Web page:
Zoning and Split Seasons: States may select hunting seasons in each of two zones. The season within each zone may be split into not more than three periods. Regulations for bag and possession limits, season length, and shooting hours must be uniform within specific hunting zones.

Central Management Unit

For all States except Texas:

Hunting Seasons and Daily Bag Limits: Not more than 90 days, with a daily bag limit of 15 mourning and white-winged doves in the aggregate.

Zoning and Split Seasons: States may select hunting seasons in each of two zones. The season within each zone may be split into not more than three periods.

Texas

Hunting Seasons and Daily Bag Limits: Not more than 90 days, with a daily bag limit of 15 mourning, white-winged, and white-tipped doves in the aggregate, of which no more than 2 may be white-tipped doves.

Zoning and Split Seasons: Texas may select hunting seasons for each of three zones subject to the following conditions:

A. The hunting season may be split into not more than two periods, except in that portion of Texas in which the special white-winged dove season is allowed, where a limited take of mourning and white-tipped doves may also occur during that special season (see Special White-Winged Dove Area).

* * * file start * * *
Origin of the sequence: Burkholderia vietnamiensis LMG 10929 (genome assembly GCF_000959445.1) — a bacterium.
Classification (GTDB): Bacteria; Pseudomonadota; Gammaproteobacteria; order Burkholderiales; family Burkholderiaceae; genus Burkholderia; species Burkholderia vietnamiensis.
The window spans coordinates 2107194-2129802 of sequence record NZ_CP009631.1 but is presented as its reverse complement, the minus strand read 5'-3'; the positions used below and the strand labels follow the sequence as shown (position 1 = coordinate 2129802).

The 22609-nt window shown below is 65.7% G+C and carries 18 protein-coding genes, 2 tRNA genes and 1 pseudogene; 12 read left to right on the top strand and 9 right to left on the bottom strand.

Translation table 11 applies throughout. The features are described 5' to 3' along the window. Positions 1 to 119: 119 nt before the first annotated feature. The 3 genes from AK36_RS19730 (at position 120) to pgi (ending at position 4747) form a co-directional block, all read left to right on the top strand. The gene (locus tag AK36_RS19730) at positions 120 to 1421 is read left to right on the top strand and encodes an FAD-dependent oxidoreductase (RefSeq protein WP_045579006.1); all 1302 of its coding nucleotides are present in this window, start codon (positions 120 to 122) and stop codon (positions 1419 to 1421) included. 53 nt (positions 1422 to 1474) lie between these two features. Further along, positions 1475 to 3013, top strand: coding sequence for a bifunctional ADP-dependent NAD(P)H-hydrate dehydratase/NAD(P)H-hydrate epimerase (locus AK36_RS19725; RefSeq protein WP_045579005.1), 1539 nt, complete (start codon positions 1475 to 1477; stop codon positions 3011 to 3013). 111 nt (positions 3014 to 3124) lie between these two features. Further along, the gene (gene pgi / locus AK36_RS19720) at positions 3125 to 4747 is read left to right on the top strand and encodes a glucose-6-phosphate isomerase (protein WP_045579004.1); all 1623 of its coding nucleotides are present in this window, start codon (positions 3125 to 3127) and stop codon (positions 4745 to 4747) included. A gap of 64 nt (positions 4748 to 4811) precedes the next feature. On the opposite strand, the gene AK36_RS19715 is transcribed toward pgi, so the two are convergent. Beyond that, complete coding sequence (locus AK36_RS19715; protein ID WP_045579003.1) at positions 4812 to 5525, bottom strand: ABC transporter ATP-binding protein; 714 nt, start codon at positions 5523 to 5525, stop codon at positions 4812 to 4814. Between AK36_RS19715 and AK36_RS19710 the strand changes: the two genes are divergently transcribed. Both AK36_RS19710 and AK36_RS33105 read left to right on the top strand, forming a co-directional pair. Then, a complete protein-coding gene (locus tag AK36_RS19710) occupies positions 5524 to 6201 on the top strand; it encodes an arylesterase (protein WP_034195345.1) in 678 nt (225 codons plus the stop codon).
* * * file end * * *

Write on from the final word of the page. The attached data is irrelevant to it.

B. A season may be selected for the North and Central Zones between September 1 and January 25; and for the South Zone between the Friday nearest September 20 (September 23), but not earlier than September 17, and January 25.

C. Except as noted above, regulations for bag and possession limits, season length, and shooting hours must be uniform within each hunting zone.

Special White-Winged Dove Area in Texas: In addition, Texas may select a hunting season of not more than 4 days for the Special White-Winged Dove Area of the South Zone between September 1 and September 19. The daily bag limit may not exceed 15 white-winged, mourning, and white-tipped doves in the aggregate, of which no more than 2 may be mourning doves and no more than 2 may be white-tipped doves.

Western Management Unit

Hunting Seasons and Daily Bag Limits

Idaho, Nevada, Oregon, Utah, and Washington: Not more than 60 consecutive days, with a daily bag limit of 15 mourning and white-winged doves in the aggregate.

Arizona and California: Not more than 60 days, which may be split between two periods, September 1-15 and November 1-January 15. In Arizona, during the first segment of the season, the daily bag limit is 15 mourning and white-winged doves in the aggregate, of which no more than 10 could be white-winged doves. During the remainder of the season, the daily bag limit is 15 mourning doves. In California, the daily bag limit is 15 mourning and white-winged doves in the aggregate, of which no more than 10 could be white-winged doves.

Alaska

Outside Dates: Between September 1 and January 26.